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South Korean Government climate pledge increases pressure on KEPCO to abandon Bylong Valley coal mine appeal

KEPCO’s plans to build a destructive coal mine in the Bylong Valley are now even more out of step with South Korean climate policies, after the South Korean Government announced a moratorium on coal financing by public financial institutions at USA President Joe Biden's climate summit yesterday (Thursday April 22). 

KEPCO, a South Korean Government majority-owned corporation, has refused to accept the rejection of its Bylong Valley coal mine proposal and lodged an appeal against a Land and Environment Court ruling in March this year.

Lock the Gate Alliance NSW spokesperson Nic Clyde said, “We’re calling on KEPCO to get behind the South Korean Government and its new push to reduce coal financing, by ending its pursuit of the Bylong Coal Project.

“The local community wants to see KEPCO sell the land it bought for the mine so farming families can return and the valley can once again be home to a vibrant community.

“The South Korean Government is showing global climate leadership in its move to prevent public financial institutions investing in coal, and KEPCO should now act in the same spirit and end its coal ambitions in Australia.

“If KEPCO continues in its pursuit of this project, it will not only be signing up for a stranded asset that has no future, but it will be undermining the strong standing that South Korea is achieving on the global stage by acting swiftly on the climate challenge.”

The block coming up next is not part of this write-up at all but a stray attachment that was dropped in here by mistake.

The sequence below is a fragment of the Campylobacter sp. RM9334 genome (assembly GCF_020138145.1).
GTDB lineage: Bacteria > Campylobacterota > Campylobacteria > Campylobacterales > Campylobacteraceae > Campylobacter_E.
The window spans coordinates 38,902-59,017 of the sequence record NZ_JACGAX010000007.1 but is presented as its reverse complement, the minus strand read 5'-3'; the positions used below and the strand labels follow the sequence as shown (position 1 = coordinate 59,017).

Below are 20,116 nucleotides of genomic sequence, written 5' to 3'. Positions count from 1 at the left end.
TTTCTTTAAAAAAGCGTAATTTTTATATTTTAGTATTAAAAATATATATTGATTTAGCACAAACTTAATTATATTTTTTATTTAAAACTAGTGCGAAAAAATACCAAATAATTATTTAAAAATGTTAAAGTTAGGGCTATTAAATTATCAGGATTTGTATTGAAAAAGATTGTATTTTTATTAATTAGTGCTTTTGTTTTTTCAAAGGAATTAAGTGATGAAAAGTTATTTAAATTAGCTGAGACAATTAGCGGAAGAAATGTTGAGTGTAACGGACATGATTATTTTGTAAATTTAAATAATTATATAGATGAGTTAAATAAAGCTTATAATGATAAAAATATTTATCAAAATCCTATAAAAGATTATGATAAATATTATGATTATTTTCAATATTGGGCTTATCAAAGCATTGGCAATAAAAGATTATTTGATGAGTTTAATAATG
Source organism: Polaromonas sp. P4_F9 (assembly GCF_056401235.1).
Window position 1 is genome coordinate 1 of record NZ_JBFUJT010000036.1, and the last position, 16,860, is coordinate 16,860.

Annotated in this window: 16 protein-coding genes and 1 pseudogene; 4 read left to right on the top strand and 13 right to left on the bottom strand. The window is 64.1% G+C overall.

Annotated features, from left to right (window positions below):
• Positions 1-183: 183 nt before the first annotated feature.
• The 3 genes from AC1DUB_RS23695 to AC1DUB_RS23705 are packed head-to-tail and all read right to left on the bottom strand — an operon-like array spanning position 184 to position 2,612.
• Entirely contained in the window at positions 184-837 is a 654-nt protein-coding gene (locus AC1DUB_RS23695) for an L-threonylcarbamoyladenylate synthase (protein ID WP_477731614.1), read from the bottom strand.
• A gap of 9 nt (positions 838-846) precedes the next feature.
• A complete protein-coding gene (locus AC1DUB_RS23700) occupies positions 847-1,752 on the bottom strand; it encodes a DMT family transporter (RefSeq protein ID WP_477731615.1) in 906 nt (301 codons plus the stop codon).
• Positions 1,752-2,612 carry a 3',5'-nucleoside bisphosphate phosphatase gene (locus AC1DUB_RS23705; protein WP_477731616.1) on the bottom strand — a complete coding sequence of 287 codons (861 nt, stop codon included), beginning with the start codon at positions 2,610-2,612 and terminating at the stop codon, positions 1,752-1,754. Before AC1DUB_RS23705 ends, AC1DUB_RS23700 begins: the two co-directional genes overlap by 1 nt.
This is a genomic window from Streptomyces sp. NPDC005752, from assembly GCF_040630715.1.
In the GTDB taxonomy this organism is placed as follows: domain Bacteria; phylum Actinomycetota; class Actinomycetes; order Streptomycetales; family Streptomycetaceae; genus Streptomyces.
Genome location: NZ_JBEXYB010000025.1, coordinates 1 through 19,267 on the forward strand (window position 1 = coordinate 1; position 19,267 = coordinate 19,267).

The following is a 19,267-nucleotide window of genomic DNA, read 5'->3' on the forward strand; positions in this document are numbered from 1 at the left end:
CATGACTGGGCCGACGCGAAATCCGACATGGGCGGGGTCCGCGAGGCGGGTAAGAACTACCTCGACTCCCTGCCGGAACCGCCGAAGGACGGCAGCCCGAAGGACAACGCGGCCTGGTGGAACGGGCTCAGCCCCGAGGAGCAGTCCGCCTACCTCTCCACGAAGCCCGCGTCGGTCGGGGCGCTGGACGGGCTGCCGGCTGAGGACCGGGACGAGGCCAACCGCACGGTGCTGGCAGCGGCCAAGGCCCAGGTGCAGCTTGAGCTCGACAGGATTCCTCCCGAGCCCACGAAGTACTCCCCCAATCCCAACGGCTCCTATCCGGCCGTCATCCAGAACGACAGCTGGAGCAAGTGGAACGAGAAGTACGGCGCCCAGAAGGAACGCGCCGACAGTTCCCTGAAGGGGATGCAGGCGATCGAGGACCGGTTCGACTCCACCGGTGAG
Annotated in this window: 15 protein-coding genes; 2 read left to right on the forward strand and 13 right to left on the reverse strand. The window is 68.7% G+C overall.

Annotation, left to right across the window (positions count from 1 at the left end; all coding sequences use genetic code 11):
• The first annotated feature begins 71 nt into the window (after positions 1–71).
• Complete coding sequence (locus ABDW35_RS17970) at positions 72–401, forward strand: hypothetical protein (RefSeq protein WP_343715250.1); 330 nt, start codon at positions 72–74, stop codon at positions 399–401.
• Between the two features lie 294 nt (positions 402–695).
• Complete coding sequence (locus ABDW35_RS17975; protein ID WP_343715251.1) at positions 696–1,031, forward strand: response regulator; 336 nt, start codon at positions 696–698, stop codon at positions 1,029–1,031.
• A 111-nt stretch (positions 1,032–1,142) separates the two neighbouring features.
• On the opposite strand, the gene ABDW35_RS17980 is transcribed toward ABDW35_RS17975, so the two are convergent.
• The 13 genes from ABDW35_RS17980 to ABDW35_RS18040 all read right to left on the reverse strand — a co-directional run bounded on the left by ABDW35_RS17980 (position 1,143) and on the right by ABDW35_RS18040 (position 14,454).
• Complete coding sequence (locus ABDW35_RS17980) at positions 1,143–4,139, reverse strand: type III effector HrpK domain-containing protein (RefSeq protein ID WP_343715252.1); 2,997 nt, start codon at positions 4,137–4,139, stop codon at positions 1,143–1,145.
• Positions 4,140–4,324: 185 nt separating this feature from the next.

Bylong Valley farmer John Weaver said he remained concerned about an existential threat to his business from KEPCO’s mine: “We are really worried about losing our water. If the mine is approved, we will lose our water.

“We have owned Budden for more than 40 years and over that time, through selective breeding, we have developed a herd of Angus beef cattle. Our cattle are quiet, easy to handle and sought after by many buyers. Without access to our water, our cattle will die.

“No amount of money will be adequate compensation for the loss of our herd and the 40 years of selective breeding. We can’t lose our water.”

Sejong Youn, climate finance program director at Seoul-based NGO Solutions for Our Climate said, “Korea’s new ban on overseas coal financing signals a major shift in Korea’s public finance policy, and now that the government has officially withdrawn its support for coal, KEPCO should reconsider its position on the financially disastrous Bylong mine project and find other investments more aligned with Korea’s carbon neutrality drive. 

"Further, the announcement is likely to impact Korea’s future investments in Australia’s LNG sources as investment in oil and gas will likely face a similar fate.”

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